The Prime Minister said that the wage hike was unethical as it was taken on the day of the teachers' strike. She also didn't know that the increase would be so steep as the Saeima Budget and Finance Committee had decided over the matter while Straujuma was in China on an official visit.
"Honestly, I didn't know that there would be such a rise," said Straujuma. "The government didn't raise its own wages [..] The Saeima Budget and Finance Committee made the decision, the government didn't come up with the suggestion," she said.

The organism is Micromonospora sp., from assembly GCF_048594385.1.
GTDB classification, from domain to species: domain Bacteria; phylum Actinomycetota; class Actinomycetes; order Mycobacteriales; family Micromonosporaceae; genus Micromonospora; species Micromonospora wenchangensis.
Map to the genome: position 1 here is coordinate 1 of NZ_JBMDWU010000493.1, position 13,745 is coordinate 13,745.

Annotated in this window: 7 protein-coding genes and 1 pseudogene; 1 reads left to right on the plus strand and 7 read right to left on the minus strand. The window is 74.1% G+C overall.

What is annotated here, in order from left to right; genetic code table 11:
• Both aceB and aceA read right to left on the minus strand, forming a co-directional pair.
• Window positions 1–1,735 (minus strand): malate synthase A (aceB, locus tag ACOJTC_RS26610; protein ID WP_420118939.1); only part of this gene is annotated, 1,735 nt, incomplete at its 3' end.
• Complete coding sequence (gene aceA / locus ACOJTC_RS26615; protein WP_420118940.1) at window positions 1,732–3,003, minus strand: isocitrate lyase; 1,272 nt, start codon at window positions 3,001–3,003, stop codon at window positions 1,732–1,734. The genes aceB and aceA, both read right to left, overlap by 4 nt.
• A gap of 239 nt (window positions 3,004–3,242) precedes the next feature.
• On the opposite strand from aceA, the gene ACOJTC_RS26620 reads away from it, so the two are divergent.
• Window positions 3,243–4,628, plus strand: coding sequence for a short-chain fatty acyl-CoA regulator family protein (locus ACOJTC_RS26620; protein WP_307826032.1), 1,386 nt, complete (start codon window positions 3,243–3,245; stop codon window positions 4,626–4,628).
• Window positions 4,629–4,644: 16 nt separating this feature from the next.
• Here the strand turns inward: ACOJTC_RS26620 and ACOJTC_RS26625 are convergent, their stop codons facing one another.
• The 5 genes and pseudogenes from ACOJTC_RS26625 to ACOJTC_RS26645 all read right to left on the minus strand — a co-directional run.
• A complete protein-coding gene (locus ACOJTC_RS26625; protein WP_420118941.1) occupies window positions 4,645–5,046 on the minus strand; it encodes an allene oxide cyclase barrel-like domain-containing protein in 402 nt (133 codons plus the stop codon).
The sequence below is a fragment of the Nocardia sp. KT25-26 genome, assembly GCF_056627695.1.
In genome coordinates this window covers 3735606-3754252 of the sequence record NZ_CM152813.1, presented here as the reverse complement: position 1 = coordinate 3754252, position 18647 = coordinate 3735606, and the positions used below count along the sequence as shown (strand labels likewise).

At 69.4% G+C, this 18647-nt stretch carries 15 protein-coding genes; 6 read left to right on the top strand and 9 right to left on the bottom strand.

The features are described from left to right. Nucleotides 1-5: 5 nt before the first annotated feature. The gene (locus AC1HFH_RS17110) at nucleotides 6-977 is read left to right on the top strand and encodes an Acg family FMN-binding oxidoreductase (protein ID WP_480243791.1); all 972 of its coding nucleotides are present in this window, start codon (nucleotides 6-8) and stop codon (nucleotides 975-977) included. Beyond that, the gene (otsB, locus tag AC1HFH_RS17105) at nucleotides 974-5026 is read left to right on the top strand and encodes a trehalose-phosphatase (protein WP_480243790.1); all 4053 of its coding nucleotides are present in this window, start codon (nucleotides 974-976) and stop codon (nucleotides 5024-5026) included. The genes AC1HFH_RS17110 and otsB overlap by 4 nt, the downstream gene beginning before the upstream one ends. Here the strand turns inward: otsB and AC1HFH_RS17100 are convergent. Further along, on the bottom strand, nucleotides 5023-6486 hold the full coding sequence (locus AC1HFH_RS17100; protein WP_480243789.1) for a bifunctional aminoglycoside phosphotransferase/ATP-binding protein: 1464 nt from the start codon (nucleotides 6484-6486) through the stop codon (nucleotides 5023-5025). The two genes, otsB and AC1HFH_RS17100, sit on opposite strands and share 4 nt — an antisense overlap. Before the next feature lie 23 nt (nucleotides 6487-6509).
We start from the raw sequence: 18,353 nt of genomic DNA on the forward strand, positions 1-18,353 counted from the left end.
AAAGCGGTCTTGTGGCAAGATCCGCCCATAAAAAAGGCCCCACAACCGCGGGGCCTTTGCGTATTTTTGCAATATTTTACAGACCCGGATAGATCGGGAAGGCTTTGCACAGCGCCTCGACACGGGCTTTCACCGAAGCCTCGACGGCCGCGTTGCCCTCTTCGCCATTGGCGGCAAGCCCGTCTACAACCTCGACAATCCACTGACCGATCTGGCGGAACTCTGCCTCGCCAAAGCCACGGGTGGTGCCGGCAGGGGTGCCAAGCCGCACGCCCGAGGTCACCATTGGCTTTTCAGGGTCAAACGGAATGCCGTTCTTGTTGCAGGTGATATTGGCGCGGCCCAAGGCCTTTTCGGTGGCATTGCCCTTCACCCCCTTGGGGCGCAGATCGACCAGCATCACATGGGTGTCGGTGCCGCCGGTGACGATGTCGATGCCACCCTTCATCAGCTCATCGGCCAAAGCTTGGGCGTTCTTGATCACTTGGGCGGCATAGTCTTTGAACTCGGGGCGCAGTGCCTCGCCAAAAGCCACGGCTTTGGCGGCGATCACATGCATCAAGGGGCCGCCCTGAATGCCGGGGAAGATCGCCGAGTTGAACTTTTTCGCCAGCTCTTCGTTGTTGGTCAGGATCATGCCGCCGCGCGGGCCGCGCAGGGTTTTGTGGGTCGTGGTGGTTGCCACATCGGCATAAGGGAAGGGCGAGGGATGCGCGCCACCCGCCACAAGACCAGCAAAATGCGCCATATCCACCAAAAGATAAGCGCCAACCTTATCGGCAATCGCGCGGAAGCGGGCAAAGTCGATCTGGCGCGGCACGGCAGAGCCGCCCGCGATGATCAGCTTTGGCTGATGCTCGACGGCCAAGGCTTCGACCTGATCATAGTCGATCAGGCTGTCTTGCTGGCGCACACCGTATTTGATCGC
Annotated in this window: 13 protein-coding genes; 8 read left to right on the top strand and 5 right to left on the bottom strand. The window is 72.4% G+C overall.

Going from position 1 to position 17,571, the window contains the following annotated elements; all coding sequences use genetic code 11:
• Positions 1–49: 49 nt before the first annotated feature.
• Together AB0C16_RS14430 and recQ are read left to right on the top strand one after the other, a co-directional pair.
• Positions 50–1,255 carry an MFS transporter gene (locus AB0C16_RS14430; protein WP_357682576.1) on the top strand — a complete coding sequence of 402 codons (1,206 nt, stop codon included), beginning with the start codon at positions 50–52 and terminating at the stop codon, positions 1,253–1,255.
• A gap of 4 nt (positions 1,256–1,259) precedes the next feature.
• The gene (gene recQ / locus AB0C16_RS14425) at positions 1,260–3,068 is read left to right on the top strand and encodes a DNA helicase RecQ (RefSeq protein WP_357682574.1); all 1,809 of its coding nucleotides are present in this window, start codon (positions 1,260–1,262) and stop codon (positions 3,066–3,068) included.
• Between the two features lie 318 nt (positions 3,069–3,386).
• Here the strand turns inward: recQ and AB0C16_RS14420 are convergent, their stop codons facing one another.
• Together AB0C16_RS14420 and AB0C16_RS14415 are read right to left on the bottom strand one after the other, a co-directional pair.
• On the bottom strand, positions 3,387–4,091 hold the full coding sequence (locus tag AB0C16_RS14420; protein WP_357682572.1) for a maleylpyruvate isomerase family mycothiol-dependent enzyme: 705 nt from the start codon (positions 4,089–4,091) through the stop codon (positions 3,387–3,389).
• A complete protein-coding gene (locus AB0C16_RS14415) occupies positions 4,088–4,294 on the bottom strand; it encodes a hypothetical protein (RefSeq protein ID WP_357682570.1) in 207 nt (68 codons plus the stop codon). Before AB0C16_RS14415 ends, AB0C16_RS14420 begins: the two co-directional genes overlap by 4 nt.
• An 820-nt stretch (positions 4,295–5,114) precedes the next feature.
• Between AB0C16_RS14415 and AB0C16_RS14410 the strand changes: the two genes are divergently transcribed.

"Such a raise shouldn't have taken place on the day of the [teachers'] strike," she said.
Straujuma also hinted that on Wednesday a decision, perhaps related to airBaltic, would be announced.
More than 700,000 euros have been allocated to increase the salaries to the Latvian prime minister, ministers, parliamentary secretaries, parliament faction and committee heads next year. The Saeima committee came up with the proposal on November 27, when teachers went on a 1-day strike over pay.
Even before the final budget vote, speculation was already mounting that with one of the government's key duties out of the way, Prime Minister Laimdota Straujuma might step down in the near rather than distant future.
"All governments end their terms in office sooner or later, and when it happens in my case, I will inform all of you," Straujuma told reporters at Saeima.